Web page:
In recent years we have become very interested in the ever-increasing evidence there are large complex neural networks outside the brain and autonomic nervous system. The main ones are in the intestine and the heart. These systems are so complex and well organized that some people have talked about us having a “brain” in the heart and another in the intestine. This may be a bit of an over-statement. For instance the cerebellum at the back of the brain is large and highly complex, but is so arranged that it probably cannot generate conscious experience. That particular trick needs a cerebral cortex that self-organizes, recruits new systems when necessary for some particular task and generates vast oscillations that are modulated by genes and the environment.
Now new research has shown that the spinal cord has some of those same properties that we associate with the cerebral cortex. This groundbreaking work has just been published in the journal Science, and the entire paper is available here.
So why the excitement and interest? It often astonishes me how many students who come to my lectures seem not to have a curiosity gene. And there is so much about which we should be curious. Despite the billions spent on research there is still a great deal about the human body that is not understood at all. Not small esoteric things, but huge questions.
For instance how can some people think and communicate even if most of the brain is destroyed by disease? On the other hand some people are incapacitated by the smallest lesion. I’ve taught neurology for years, in particular the art of neurological examination. I was trained by some of the best in the world, so I know how to look for subtle neurological signs. Yet I’ve seen a great many inexplicable things: I saw someone come to autopsy who had no neurological signs, but had a tumor occupying more than half of the dominant hemisphere of the brain.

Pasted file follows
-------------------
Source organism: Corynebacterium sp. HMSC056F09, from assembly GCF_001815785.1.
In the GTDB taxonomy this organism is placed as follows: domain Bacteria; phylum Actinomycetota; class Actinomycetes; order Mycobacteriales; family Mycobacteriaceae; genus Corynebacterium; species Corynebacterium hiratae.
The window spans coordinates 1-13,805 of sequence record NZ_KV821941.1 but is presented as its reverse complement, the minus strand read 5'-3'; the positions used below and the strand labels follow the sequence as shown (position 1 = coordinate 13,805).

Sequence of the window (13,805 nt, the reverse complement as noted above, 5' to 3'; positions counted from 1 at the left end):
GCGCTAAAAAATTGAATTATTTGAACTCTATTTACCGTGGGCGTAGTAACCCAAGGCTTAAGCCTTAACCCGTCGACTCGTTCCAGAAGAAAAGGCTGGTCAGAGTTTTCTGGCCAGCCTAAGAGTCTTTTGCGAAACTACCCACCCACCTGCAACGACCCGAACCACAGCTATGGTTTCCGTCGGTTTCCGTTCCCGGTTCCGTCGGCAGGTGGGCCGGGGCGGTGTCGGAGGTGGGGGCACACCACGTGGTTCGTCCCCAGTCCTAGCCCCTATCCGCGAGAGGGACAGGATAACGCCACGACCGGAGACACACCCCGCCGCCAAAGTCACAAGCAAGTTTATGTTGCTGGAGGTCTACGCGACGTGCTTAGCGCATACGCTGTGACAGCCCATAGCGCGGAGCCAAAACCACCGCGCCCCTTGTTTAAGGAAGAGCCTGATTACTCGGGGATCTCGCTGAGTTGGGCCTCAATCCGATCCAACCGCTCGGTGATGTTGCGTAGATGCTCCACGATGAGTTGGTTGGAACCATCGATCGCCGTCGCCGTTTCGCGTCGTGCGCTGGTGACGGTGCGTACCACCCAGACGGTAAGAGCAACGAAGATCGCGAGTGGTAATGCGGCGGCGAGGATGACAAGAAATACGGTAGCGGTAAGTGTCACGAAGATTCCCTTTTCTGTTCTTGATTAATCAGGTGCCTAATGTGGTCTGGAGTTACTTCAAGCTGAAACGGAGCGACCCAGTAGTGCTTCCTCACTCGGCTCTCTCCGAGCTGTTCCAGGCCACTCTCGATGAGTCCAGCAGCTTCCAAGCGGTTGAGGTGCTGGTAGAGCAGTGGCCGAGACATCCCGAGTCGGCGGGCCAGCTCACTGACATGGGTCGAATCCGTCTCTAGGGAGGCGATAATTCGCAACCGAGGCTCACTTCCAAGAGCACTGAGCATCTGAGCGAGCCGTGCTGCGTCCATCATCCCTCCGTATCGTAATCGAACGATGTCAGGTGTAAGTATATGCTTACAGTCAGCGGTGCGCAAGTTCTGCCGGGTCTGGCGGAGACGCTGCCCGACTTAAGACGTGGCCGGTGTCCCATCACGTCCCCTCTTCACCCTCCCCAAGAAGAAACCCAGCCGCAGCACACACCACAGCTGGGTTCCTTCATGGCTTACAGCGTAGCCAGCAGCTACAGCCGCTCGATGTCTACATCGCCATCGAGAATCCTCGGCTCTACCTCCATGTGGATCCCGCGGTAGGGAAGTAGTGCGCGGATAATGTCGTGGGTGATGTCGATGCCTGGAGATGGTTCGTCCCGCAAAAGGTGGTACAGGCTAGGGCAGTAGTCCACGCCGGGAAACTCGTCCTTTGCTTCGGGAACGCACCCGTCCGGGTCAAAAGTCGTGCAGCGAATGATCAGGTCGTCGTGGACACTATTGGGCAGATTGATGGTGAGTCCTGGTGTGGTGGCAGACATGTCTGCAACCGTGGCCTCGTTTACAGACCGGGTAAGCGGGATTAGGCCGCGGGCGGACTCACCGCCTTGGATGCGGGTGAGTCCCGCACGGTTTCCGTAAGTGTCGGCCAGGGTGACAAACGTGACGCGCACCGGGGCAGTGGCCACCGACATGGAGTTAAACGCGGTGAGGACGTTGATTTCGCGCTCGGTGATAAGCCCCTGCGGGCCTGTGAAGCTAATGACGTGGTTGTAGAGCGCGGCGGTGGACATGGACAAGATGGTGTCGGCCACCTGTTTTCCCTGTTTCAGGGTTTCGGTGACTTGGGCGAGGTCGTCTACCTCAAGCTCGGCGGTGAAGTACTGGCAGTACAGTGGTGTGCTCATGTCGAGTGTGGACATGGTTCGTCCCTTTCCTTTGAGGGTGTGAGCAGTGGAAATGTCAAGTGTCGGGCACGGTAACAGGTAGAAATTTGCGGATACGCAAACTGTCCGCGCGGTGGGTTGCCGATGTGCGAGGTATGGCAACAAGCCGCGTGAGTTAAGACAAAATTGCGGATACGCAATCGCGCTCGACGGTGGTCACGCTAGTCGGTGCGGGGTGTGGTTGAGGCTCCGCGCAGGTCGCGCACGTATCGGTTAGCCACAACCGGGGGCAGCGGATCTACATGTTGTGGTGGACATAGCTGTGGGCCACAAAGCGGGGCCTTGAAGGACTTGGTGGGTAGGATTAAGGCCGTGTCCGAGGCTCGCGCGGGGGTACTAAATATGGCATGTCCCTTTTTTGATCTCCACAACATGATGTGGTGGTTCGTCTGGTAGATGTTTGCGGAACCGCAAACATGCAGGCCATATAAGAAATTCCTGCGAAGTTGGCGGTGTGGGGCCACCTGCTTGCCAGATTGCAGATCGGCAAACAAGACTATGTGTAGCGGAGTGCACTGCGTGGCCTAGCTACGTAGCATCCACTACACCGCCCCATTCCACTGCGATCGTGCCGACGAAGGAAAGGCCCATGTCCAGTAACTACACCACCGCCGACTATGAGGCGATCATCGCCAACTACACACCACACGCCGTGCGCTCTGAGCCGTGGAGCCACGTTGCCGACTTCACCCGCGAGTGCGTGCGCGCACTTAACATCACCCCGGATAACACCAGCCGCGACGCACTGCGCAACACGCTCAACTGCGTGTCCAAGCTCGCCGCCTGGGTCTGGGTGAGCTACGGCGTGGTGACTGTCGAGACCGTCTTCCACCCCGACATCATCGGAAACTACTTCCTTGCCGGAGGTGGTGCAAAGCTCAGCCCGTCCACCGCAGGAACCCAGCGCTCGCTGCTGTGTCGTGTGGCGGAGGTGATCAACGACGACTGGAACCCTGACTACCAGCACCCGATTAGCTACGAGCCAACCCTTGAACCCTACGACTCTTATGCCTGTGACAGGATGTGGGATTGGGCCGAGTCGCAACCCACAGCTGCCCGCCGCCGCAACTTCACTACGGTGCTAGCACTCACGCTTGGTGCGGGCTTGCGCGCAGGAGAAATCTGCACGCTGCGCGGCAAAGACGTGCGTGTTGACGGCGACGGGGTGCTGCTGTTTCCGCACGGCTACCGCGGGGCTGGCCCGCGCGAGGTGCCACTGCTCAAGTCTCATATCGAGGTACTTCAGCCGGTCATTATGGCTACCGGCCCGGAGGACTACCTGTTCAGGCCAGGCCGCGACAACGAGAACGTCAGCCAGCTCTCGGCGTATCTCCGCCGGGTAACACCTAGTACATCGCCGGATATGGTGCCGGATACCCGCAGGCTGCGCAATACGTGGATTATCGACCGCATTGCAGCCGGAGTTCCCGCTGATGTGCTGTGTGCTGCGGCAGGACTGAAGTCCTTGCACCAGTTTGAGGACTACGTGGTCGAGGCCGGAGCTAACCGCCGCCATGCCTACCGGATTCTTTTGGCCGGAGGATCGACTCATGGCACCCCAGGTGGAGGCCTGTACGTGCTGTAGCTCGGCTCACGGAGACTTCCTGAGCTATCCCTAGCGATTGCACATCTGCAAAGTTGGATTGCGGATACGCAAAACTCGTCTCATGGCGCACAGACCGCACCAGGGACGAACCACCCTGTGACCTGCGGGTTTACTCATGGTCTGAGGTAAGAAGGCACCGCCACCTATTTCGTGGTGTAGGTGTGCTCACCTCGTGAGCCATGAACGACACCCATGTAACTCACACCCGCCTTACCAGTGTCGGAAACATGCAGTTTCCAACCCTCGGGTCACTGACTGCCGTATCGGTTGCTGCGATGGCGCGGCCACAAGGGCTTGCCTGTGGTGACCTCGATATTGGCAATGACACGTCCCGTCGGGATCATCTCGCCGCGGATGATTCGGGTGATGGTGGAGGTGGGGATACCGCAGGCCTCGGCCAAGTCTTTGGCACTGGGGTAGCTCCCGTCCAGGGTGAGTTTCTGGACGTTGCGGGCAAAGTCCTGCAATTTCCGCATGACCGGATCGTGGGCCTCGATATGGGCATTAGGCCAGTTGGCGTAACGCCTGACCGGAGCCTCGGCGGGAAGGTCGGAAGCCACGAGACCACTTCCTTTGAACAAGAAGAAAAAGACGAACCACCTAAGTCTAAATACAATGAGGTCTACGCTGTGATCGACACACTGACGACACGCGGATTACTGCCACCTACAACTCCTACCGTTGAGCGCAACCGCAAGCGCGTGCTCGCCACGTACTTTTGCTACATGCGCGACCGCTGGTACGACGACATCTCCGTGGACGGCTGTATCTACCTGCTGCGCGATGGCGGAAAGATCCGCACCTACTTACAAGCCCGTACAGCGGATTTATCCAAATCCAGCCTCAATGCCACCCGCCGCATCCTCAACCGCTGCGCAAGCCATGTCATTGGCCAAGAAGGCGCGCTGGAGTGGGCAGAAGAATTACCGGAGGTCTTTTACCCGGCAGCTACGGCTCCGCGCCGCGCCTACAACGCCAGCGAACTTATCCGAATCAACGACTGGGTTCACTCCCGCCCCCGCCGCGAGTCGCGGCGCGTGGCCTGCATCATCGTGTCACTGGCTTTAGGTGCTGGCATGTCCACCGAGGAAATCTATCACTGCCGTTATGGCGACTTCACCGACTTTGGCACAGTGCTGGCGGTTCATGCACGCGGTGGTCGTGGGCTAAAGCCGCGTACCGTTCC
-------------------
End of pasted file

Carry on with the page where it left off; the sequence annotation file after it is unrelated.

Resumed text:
Here’s another puzzle: we don’t know how humans are able to move. Our muscles are controlled by thousands of nerve cells in the brain, spinal cord and peripheral nervous system. This entire complex system must work as a whole in order to successfully generate a single motion. Yet how quickly do most children learn to stand and walk. The new research has shown that the spinal cord is not a passive signal conductor, but has instead shown that spinal neurons, while engaged in the network activity underlying movements, show irregular firing patterns similar to those seen in the cerebral cortex. Even if we repeat a certain motion with high accuracy, the nerve cells involved never repeat their activity patterns. Just the same as happens in the cerebral cortex.
This is yet more evidence to suggest that “thinking” does not only go on in the brain. It makes sense to think of the major systems - heart, intestine and spine – as key components of the subliminal, pre-conscious mind. Some people like the term subconscious, but that runs into the confusing problem of mixing up the terms subconscious and unconscious.
I talk about some of these differences and how to work these different parts of yourself in the book and CD series Healing, Meaning and Purpose.
Chiropractors have been telling us for years that the spinal cord is a lot more than just a relay system. It looks as if they may have been correct.
If you are interested in following up on my comments about what it takes for a neural network to generate conscious experiences, you may be interested in having a look at my review of the excellent new book Rhythms of the Brain by Gyorgy Buzsáki. and